In truth, I believe you can never eat too much pasta. Lately, though, I’ve been thinking about pasta as a side, the accompaniment rather than the main course. One easy way I do this is to think of “pasta with vegetables” as “vegetables with pasta,” changing the proportions so my final dish isn’t totally carb focused. I do this especially when the pasta will be my lunch and I don’t want to spend the afternoon in a food coma.
This dish, which is a cross between a couscous salad and, well, mac and cheese, is a perfect side for steak, chicken, or tofu.
Israeli couscous is made from wheat, like the teeny tiny couscous I’m used to eating. According to Claudia Roden, families in North Africa used to grind their wheat to their preferred coarseness, so there was a range of textures and appearances among couscous dishes. Now “Israeli couscous” seems to stand for a coarser-grained couscous that holds up well to soups, stews, and–as I discovered when I improvised this dish–cheese, broccoli, and herbs. It’s as good beside some protein and a salad, in place of mashed potatoes or bread, as it is packed for lunch the next day. I’ve also included a tip for making this cheesy, creamy side dish as a casserole, which means it’s easy to make in advance.
Broccoli & Parmesan Israeli Couscous
Serves 4 as a side dish or 2 as a main/brown bag lunch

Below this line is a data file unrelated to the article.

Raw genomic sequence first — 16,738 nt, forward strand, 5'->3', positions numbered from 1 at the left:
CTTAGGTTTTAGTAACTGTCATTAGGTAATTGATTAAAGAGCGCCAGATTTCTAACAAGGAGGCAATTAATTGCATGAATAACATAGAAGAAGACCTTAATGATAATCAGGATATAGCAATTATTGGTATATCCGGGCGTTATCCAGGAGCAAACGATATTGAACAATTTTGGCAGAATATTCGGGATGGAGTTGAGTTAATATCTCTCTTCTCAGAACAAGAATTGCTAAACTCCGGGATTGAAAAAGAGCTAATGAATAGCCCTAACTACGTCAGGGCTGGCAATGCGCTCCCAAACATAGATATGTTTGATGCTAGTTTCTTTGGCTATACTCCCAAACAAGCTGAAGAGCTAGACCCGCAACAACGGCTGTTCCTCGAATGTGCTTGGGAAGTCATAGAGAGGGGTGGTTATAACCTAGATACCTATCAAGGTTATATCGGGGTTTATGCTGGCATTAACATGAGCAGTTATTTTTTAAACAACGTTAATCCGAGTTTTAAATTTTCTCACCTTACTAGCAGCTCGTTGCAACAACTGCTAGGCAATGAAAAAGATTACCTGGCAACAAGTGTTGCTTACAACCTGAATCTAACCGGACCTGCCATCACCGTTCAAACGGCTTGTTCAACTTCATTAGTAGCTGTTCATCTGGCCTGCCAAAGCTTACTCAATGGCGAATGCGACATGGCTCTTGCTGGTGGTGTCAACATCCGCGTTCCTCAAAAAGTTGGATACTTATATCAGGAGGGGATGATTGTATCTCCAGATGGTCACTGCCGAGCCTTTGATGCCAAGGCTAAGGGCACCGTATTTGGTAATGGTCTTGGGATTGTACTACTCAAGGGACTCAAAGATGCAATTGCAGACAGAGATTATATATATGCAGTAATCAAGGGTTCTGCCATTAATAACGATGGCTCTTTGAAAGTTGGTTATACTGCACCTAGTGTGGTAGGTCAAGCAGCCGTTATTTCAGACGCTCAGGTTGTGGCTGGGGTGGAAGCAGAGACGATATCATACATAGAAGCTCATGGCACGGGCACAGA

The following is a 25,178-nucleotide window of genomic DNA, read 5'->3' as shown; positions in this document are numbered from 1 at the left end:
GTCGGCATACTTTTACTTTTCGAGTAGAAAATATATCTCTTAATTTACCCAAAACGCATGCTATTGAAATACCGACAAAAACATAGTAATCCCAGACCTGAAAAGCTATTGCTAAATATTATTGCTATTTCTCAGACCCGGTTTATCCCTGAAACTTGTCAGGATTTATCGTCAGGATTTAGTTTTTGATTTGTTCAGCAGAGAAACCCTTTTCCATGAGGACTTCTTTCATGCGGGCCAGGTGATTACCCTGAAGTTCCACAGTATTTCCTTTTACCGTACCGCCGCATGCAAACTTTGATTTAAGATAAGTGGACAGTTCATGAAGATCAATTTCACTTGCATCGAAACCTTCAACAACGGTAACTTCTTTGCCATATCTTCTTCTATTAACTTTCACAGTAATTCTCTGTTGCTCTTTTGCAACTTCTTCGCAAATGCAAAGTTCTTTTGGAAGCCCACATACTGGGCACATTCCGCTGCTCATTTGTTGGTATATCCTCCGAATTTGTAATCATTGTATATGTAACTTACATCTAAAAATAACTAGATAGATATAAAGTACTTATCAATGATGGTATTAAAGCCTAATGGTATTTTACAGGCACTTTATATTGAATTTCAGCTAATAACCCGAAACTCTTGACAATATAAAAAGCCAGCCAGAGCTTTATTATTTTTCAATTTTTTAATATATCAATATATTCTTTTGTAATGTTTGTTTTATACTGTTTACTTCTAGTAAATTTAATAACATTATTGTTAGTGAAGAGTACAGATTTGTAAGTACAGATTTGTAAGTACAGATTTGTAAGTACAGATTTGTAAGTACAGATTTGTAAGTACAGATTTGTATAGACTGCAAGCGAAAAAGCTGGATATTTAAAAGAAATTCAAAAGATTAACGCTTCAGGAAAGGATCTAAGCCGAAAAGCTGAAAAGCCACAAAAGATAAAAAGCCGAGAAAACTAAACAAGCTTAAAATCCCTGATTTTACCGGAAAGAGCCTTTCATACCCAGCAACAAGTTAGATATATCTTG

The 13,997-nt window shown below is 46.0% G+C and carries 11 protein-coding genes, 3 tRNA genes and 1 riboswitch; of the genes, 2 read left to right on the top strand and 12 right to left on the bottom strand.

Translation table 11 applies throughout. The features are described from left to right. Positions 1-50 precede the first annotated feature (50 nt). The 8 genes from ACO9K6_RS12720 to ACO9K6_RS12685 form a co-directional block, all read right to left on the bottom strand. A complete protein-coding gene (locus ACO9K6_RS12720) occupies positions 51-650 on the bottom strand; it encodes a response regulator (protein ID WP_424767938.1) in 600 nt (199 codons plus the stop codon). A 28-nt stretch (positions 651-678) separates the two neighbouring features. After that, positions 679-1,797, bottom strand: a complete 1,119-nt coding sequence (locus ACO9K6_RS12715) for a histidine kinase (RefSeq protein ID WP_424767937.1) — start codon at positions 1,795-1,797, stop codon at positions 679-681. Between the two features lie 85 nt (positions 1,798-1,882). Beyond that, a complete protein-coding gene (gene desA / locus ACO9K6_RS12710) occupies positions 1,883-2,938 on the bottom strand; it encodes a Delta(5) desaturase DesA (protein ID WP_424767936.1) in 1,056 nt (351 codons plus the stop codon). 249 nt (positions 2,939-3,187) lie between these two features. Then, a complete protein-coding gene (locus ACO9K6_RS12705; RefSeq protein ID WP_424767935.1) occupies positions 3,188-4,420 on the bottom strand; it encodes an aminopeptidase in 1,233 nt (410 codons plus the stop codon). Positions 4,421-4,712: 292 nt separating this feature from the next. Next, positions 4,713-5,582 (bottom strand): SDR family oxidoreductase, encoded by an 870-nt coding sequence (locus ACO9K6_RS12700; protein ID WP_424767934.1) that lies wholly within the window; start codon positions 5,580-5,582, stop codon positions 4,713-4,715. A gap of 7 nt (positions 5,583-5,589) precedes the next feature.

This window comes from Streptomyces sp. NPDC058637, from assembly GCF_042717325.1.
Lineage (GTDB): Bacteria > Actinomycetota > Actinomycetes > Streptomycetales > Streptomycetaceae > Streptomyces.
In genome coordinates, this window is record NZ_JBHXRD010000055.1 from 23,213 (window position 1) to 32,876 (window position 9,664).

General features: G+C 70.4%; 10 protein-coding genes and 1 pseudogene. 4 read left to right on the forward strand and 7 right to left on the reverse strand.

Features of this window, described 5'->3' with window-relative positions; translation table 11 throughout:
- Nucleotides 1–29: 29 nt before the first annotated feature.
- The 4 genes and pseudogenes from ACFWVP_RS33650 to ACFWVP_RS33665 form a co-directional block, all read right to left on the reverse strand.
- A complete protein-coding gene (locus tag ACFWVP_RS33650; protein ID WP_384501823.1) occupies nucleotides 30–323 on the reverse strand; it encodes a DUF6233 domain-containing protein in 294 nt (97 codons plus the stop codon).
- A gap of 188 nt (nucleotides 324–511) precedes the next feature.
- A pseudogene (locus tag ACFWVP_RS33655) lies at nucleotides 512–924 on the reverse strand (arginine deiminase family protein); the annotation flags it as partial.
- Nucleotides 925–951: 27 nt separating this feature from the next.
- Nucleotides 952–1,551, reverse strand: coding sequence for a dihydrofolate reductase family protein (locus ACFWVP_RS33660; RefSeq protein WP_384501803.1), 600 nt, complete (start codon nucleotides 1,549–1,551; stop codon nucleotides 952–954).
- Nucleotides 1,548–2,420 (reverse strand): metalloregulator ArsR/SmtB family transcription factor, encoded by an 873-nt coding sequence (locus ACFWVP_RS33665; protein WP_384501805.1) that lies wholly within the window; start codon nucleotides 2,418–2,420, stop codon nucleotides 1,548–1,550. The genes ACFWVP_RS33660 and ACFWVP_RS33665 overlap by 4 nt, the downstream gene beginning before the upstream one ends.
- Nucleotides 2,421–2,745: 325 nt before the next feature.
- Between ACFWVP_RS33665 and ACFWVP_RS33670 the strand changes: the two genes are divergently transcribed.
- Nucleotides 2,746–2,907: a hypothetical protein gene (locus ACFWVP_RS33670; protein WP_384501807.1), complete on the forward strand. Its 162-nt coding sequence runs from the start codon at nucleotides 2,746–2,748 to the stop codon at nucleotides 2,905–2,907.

If you want to make this in advance for a dinner party, you could transfer the finished dish to a buttered baking dish the night before. Sprinkle with cheese and bake at 400°F for 15 to 20 minutes, until bubbling.
1 cup Israeli couscous
2 1/2 cups broccoli (from one small head, you can use both florets and most of the stem)
1 tablespoon butter
1 shallot, chopped
1 cup milk – I used 2% but works fine with skim
1 tablespoon flour
1/4 teaspoon salt
3/4 cup grated Parmesan and Pecorino, or just Parmesan
1 clove garlic, minced with 1/4 teaspoon salt until it becomes like a paste
1 tablespoon chopped fresh parsley
1 tablespoon chopped fresh basil, plus extra for garnish
Bring a pot of water to boil. Add a generous bunch of salt and the couscous. Cook for 7 to 8 minutes, until just tender, then drain in a mesh strainer.
Place the broccoli in a sauté pan with a lid (you can always improvise the lid situation, or use foil) with 1/3 cup of water: bring to a boil over high heat, cover the pot, then lower the heat, cover the pan, and cook for 10 minutes, checking occasionally to make sure there’s still water in the bottom of the pan. If there’s not, add in a little bit. Transfer to a bowl to let cool slightly. Chop into small pieces.
While the broccoli is cooling, wipe out the pan with a clean dish towel. Set over medium heat and add the butter and the shallot. Cook until the shalot is softened, about 5 minutes. Sprinkle the flour into the pan and cook until it’s fully incorporated, about 1 minute. Slowly pour in the milk, stirring as you go to avoid clumps in the flour. Keep cooking, stirring, until the mixture has bubbled and thickened enough to coat the back of a spoon, 8 to 10 minutes.
Stir in the salt, a few grinds of black pepper, most of the grated cheese, the minced garlic, and the herbs. Cook for 1 minute, to let the cheese melt, then add back in all the chopped broccoli. Add the drained Israeli couscous, stir together, and then transfer to a serving bowl and garnish with the reserved cheese and herbs.